Minneapolis district will miss deadline for teacher contractby Tom Weber, Minnesota Public Radio
Minneapolis, Minn. — The Minneapolis school district and its teachers' union will miss Friday's state-imposed deadline to have a new contract in place, which will mean an assessed fine of about $800,000.
School Board chair Tom Madden says the district faces deep budget shortfalls and the possibility of state funding cuts (given the state's $1.4 billion shortfall for for FY 2011 and $5.4 billion for FY 2013). The current proposal from the Minneapolis Federation of Teachers, he says, would add $14 million that the district doesn't have.
"Nobody's got any bad ideas, it's just that there's no money out there," Madden said. He added that negotiations have been amicable.
Madden says while both sides have agreed to salary schedule pay freezes, there's still debate over whether teachers should get what are called 'steps and lanes' - those are essentially pay raises for gaining more experience or education.
"If we were to meet the [union's] demand on money, the result would be the loss of more than 100 teaching positions, even larger class sizes and an ongoing obligation the district cannot afford," noted a letter to the community that was signed by both Madden and Superintendent Bill Green. "In the current economic environment, the issue really is protecting jobs or increasing compensation. It is not possible to do both."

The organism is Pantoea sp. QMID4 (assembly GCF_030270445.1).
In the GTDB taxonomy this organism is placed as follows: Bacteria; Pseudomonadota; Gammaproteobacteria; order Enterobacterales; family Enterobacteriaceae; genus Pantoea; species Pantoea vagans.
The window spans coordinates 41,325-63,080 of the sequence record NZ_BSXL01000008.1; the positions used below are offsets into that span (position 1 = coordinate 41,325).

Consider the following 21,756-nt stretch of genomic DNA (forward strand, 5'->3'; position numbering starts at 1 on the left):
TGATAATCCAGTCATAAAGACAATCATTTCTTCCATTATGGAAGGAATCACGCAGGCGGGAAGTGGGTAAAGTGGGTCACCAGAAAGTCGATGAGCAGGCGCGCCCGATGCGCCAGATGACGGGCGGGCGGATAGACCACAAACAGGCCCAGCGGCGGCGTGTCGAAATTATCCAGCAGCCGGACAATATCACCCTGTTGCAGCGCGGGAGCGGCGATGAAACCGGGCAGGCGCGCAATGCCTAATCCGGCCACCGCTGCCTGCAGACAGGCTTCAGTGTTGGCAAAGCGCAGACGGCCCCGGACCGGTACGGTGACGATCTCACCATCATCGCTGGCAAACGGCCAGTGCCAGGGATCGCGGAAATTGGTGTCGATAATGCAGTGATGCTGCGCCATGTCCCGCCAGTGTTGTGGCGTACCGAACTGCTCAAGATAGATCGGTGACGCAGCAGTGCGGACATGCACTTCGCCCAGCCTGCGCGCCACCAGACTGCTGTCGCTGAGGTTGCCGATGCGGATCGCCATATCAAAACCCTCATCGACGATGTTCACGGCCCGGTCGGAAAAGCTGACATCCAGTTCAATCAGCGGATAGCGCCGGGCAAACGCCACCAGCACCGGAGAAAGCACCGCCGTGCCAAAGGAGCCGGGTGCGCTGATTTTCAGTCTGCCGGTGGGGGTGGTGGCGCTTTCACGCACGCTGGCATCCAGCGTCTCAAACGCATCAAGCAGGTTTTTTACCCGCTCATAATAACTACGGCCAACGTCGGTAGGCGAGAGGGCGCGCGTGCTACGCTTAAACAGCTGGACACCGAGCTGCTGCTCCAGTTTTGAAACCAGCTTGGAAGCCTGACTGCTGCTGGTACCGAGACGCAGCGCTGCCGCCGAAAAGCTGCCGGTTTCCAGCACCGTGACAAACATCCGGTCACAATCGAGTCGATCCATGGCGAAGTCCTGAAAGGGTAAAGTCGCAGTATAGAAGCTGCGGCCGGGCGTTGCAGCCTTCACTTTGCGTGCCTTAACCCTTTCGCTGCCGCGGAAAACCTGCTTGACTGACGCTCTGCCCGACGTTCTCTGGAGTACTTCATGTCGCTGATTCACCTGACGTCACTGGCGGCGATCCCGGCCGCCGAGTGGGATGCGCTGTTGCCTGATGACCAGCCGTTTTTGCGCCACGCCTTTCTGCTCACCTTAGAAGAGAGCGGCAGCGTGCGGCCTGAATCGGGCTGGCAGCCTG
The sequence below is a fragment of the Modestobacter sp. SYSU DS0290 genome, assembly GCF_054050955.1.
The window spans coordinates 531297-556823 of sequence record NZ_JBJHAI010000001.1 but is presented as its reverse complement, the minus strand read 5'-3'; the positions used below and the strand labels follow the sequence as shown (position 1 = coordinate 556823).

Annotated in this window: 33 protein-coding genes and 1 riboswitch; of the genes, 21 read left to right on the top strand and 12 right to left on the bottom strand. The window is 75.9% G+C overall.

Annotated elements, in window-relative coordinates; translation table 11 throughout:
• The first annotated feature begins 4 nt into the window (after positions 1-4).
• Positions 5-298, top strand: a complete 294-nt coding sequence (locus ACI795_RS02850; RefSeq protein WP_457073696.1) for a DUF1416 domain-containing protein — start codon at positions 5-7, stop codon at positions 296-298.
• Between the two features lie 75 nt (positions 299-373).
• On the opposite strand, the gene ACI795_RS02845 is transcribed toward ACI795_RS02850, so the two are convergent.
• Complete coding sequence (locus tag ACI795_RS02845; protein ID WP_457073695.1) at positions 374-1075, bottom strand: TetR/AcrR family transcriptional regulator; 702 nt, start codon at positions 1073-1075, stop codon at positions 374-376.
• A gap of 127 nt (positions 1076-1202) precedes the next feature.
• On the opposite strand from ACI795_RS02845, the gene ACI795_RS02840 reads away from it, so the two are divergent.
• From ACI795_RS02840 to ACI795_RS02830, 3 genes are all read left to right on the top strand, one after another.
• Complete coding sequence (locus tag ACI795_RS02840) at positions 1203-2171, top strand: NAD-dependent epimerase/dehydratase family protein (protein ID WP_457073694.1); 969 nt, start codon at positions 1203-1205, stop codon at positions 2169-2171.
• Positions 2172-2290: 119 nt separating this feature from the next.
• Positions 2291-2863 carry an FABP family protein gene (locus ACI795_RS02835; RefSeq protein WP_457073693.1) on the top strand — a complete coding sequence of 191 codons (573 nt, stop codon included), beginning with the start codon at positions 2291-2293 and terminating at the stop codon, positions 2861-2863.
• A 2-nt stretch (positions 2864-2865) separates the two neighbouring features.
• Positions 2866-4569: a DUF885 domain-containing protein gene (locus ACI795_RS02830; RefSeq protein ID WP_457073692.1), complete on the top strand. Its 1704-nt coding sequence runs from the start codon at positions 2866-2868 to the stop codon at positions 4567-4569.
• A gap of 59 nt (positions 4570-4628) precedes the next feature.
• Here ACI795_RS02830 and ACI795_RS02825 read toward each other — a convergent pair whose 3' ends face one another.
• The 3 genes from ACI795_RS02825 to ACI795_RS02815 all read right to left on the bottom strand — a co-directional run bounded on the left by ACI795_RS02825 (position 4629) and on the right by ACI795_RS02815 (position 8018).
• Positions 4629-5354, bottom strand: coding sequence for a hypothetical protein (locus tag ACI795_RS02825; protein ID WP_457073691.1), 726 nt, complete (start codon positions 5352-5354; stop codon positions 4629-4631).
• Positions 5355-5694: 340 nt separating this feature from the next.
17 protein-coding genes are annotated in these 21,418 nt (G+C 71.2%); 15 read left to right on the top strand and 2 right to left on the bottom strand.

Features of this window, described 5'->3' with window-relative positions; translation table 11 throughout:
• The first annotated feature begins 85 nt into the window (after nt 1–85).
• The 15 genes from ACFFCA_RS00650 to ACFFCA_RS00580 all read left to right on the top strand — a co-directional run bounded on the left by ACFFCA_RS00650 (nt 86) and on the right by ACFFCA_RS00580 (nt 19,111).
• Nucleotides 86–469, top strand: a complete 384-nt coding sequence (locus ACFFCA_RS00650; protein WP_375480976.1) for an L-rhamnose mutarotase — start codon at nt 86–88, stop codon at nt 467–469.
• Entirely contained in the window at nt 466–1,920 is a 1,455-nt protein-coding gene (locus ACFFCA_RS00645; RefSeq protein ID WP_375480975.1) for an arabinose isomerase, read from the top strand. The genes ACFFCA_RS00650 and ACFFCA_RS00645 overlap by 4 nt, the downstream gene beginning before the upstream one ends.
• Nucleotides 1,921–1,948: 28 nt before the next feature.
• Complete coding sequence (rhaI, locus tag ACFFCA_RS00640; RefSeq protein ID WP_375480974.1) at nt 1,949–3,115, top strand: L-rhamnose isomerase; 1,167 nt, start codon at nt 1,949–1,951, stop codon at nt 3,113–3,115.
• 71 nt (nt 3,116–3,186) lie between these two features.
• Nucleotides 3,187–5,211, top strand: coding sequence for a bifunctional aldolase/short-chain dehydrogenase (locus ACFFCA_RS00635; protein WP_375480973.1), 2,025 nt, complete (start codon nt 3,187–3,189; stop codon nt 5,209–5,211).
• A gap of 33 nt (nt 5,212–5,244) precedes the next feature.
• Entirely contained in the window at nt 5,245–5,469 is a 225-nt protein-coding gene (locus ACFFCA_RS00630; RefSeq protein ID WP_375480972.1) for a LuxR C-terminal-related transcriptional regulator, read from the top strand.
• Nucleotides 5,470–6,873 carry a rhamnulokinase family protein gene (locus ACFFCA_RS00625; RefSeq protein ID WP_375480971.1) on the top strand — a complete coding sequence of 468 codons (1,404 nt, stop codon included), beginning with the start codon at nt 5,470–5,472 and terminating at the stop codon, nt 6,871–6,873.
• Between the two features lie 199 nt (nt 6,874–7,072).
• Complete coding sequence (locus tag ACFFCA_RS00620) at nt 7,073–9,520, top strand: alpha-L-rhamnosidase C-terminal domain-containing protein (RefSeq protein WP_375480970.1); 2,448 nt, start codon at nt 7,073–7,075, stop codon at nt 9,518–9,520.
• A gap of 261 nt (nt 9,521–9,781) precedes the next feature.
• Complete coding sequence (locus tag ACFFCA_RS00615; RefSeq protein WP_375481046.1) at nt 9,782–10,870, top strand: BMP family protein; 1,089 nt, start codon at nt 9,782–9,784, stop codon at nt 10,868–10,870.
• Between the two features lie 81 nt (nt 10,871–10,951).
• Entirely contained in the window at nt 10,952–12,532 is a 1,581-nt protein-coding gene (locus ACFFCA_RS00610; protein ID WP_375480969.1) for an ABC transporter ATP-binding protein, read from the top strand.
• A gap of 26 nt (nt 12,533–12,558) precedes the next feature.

But the union says teachers often spend their own money to get the education, like an extra degree, and they should be compensated for that through 'lanes.'
"We need to be able to attract new people, sustain the young teachers so that they're not living at a poverty level," said union president Lynn Nordgren. "It's not going to be an attractive profession if all you do is work and you don't have enough money to pay your rent."
The union also says the district hasn't paid out money owed on a deal made during last school year and is asking its members to sign an online petition, asking the district to abide by that agreement.
The Jan. 15 deadline for new, two-year contracts is state-imposed; fines are assessed at a rate of $25 per pupil. Every district in Minnesota is on the same schedule for teacher contracts.
Tom Dooher, president of the state's teachers union, Education Minnesota, said in an interview with MPR News last week that he feared the tough economy and tight budgets would result in more districts missing the deadline than ever before.
St. Cloud's union has also indicated it will miss the deadline.